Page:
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Genetic and Rare Diseases Information Center (GARD)

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Cutaneous mastocytosis

Other Names for this Disease
  • Diffuse cutaneous mastocytosis
  • Mastocytoma
  • Telangiectasia macularis eruptiva perstans
  • Urticaria pigmentosa
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Your Question

What medications and/or treatments can I use for this condition? The itching is driving me crazy. At the moment I take anti-histamines, would PUVA treatments help? Will this condition ever leave?

Our Answer

We have identified the following information that we hope you find helpful. If you still have questions, please contact us.

How might cutaneous mastocytosis be treated?

Therapy for cutaneous mastocytosis aims to relieve symptoms.  Medications such as antihistamines and disodium cromoglycate (cromolyn) are available to target most skin and stomach-related symptoms. [1]

Other medications may be recommended for symptoms of more severe and unusual forms of cutaneous mastocytosis.  Corticosteroid therapy, both applied to the skin (topical) and by injection, as well as aspirin may be helpful for some individuals whose symptoms don't improve with antihistamines. Some severe cases of cutaneous mastocytosis may respond to ultraviolet light therapy such as psoralen plus UV-A (PUVA). These therapies must be carefully administered by a healthcare professional due to potentially severe reactions.  [1]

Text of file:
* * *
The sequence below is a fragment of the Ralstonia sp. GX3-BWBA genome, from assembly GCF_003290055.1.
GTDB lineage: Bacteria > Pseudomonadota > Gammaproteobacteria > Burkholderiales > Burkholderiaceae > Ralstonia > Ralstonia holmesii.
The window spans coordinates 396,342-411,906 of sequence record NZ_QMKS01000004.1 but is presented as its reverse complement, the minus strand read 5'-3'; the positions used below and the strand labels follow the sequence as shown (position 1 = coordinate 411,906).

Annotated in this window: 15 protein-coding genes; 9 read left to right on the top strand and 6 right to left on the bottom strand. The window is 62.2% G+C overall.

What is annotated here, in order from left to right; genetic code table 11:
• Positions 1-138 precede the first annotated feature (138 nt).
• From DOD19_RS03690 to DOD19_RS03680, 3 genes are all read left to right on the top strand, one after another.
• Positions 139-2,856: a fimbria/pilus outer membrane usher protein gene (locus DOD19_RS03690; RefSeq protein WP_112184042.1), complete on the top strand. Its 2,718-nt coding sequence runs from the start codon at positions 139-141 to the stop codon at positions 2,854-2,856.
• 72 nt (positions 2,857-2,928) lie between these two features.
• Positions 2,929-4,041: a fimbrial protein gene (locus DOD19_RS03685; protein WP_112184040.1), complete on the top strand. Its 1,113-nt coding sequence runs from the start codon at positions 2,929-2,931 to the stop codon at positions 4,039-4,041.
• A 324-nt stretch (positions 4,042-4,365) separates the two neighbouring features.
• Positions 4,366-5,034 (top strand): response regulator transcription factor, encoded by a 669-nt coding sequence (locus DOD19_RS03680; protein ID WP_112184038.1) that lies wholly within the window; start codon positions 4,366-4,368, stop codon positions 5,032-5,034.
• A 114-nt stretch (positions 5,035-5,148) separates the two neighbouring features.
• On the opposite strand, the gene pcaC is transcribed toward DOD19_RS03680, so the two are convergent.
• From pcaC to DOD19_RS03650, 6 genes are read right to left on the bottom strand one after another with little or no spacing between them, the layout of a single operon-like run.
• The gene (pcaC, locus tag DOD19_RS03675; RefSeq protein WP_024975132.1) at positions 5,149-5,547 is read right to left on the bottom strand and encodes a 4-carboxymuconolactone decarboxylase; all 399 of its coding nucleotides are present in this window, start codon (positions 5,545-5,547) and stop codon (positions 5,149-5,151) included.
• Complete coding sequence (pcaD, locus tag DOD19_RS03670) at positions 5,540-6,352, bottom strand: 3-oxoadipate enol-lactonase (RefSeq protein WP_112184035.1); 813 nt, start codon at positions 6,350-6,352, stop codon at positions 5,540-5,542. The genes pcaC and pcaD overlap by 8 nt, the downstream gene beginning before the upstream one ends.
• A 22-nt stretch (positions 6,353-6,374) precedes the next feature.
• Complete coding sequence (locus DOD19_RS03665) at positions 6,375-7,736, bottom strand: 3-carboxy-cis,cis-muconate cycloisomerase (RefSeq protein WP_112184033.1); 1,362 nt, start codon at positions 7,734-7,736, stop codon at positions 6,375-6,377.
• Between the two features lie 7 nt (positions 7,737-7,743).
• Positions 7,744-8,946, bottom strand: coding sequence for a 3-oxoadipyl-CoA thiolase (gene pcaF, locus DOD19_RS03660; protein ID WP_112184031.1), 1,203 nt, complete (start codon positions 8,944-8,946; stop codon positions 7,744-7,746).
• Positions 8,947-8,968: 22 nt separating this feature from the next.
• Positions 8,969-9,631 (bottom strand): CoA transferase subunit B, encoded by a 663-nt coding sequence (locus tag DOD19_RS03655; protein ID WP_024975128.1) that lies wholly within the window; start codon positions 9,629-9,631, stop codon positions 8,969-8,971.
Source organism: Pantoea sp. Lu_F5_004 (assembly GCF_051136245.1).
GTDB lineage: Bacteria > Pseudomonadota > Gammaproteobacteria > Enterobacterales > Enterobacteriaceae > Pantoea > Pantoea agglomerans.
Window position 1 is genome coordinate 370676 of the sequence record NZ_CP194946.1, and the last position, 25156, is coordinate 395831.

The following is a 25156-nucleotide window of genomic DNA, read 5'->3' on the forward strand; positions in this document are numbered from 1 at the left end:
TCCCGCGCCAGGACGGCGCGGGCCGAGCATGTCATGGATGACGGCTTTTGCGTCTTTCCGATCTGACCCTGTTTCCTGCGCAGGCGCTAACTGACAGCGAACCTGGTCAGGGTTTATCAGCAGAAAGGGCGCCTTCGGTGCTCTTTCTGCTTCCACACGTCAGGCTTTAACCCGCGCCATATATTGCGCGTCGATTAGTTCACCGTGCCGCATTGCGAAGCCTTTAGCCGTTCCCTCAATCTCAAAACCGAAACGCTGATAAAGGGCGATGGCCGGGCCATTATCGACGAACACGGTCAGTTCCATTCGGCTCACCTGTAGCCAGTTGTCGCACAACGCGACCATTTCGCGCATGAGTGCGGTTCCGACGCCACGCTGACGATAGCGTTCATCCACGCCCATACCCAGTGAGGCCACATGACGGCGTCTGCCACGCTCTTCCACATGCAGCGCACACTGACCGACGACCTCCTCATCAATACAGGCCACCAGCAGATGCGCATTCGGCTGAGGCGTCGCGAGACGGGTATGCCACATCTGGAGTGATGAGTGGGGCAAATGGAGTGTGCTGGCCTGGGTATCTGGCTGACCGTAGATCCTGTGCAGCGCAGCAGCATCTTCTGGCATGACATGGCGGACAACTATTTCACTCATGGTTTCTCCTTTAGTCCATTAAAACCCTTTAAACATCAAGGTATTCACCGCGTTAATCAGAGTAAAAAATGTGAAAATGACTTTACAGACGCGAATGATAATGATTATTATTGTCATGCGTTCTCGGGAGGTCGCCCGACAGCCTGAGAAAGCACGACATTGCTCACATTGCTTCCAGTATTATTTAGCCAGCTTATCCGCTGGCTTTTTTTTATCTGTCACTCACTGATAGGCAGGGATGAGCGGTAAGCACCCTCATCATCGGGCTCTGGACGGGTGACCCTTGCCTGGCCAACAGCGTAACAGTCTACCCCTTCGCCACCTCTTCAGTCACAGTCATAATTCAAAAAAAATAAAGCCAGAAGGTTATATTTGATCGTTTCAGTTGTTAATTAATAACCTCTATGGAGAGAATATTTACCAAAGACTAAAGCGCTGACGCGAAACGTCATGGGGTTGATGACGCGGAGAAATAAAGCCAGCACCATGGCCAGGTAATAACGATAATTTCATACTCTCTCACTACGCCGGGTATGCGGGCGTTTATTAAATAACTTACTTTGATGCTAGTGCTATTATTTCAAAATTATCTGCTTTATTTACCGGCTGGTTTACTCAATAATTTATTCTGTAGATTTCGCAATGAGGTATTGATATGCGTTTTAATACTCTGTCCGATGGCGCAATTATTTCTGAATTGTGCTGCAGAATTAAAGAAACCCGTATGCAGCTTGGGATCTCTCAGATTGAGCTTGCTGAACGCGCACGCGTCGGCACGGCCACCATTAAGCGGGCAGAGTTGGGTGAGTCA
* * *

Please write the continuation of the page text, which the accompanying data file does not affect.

Therapies that stabilize the body's immune system (immune modulators) are currently being developed. [1]
Last updated: 10/8/2012

What is the prognosis for individuals with cutaneous mastocytosis?

The outcome for individuals with cutaneous mastocytosis is generally good.  In about half of the affected children, the condition goes away by puberty.  Symptoms usually improve in others as they reach adulthood. In adults, persistent cutaneous mastocytosis may develop into a more serious condition called systemic mastocytosis that may lead to severe or disabling manifestations.  Regular evaluations are needed to check for signs of systemic disease. [2][3]
Last updated: 11/11/2010